Just in case planning commissioners didn't get it, City Commissioner David Dunfield decided to make it clear Wednesday: The city wants new regulations to greatly restrict floodplain development.
"These draft regulations are before you because the city commission has made a policy decision about floodplain development in Lawrence," Dunfield said to a subcommittee of the Lawrence-Douglas County Planning Commission. "We regard this as a public safety and taxpayer protection issue of the highest order."
Dunfield said he went before the planning subcommittee Wednesday because media reports indicated some planning commissioners were questioning the need for the new rules.
"There seemed to be a tone of questioning whether it was appropriate to regulate," he said. "I wanted to reinforce that the commission has said we will regulate."
Dunfield said he was speaking for the entire city commission.
In July, the city commission unanimously passed temporary moratoriums against development north of the Kansas River and in any floodplain. The moratoriums expire Jan. 15, but a planning commission review of proposed regulations that would permanently restrict floodplain development is expected to continue past that date.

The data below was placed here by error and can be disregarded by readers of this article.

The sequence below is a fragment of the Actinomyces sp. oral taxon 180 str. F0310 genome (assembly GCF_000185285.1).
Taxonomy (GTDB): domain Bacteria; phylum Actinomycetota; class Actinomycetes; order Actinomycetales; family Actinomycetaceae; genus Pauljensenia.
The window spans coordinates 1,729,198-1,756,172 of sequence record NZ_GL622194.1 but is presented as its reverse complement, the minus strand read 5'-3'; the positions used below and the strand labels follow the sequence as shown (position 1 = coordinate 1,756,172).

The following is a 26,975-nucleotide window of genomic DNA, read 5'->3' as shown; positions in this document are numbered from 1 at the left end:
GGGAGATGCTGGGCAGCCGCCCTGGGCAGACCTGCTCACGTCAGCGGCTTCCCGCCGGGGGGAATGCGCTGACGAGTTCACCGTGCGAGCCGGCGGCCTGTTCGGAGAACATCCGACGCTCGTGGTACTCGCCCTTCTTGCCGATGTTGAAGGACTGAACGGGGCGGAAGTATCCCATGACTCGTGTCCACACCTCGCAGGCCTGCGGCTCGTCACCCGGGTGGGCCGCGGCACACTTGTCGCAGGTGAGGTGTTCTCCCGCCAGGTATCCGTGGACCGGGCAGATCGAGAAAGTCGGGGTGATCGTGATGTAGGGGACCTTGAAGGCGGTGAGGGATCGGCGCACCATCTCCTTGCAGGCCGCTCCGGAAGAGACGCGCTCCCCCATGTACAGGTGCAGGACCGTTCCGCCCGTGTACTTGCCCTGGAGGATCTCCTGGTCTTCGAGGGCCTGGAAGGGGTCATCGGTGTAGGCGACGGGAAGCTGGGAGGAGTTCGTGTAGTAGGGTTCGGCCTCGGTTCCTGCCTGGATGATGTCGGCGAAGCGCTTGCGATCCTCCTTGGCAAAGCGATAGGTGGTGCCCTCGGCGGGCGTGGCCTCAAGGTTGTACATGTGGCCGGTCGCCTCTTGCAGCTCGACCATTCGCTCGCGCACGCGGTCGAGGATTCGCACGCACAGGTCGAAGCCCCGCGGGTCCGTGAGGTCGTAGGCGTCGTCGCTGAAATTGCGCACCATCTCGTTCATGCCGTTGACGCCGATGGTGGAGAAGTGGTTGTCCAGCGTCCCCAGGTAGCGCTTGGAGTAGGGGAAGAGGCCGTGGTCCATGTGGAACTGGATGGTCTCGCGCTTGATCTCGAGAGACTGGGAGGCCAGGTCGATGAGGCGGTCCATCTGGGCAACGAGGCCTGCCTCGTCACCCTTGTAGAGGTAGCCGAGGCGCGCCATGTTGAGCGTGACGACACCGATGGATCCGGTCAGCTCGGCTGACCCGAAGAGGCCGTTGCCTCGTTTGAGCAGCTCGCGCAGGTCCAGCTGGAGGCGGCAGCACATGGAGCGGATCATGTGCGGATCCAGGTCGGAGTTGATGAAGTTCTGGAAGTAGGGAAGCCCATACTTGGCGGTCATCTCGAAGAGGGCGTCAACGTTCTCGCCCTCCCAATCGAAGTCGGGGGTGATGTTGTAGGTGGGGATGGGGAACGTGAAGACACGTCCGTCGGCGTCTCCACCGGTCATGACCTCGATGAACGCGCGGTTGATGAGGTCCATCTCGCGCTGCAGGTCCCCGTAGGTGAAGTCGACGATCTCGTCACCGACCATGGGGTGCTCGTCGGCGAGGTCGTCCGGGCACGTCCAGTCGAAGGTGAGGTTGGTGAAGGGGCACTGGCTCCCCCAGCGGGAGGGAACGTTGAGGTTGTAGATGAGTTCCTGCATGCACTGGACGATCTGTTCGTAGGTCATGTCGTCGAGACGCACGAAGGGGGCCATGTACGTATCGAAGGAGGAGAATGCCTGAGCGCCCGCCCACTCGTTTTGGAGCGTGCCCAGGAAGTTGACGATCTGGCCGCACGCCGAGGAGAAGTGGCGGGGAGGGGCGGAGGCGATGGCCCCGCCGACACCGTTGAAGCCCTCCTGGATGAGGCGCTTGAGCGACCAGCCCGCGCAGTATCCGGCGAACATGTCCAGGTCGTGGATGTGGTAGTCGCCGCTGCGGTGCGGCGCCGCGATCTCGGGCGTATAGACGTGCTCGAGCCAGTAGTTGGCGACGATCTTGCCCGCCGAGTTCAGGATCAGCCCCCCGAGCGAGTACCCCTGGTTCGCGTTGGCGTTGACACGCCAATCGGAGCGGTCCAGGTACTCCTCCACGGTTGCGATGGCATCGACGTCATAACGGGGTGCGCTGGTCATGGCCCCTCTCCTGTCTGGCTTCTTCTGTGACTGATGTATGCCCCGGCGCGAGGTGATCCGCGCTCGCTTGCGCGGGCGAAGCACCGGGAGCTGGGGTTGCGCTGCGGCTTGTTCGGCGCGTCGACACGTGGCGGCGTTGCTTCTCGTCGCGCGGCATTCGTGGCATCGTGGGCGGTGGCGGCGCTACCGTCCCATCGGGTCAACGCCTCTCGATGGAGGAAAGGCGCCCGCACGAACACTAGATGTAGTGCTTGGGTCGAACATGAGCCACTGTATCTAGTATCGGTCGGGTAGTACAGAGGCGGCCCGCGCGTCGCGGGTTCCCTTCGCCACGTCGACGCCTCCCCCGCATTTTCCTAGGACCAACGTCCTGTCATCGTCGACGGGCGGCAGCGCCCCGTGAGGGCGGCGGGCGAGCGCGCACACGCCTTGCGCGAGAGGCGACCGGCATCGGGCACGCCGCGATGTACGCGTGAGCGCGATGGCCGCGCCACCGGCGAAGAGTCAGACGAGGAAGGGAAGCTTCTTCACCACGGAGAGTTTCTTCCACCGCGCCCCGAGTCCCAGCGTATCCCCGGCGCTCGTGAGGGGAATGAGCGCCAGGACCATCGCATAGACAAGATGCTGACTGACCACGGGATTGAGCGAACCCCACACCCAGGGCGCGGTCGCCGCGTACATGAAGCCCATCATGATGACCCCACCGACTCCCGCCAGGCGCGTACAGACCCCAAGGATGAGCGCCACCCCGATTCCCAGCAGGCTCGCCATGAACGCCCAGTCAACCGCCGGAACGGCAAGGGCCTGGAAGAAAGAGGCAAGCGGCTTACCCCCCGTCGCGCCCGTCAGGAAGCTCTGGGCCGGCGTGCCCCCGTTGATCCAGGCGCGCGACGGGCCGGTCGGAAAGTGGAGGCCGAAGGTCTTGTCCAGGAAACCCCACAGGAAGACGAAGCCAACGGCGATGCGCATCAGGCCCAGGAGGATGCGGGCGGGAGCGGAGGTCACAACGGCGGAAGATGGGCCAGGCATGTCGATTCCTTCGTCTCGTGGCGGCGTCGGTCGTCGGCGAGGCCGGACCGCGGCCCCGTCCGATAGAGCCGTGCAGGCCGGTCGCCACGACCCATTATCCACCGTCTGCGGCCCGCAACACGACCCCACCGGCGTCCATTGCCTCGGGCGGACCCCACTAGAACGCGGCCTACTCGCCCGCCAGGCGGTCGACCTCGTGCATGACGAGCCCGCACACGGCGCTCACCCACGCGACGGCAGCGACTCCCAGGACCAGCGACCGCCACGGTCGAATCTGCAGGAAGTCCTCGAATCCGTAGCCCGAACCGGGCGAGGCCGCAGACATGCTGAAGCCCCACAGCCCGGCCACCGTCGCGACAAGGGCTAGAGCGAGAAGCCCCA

"Not that we've been dragging our feet, but we won't make that deadline," said Planning Commissioner Jane Bateman, chair of the subcommittee reviewing the proposed regulations.
Dunfield said the moratoriums may be extended past their current deadline.
The proposed regulations which all but prohibit new development in the floodplain have come under fire from property owners and developers, who say they will hurt land values and eliminate prime areas to create affordable housing.
But Dunfield said Wednesday there are other costs to consider.
"The city commission has repeatedly seen the disastrous cost in personal property destruction and taxpayer dollars that are the result of inadequate restrictions on floodplain development," he told planning commissioners. "We are determined to correct that."
The planning commission is also charged with reviewing separate but similar rules for rural development. Much of the opposition comes from rural landowners, and Douglas County commissioners have indicated they aren't as enthusiastic as their city counterparts about implementing the new rules.
Bateman said she was satisfied with the subcommittee's progress.
"I don't think we're doing anything we shouldn't be," she said. "I think we're going in the right direction."
The subcommittee's next meeting is at 8 a.m. Dec. 18.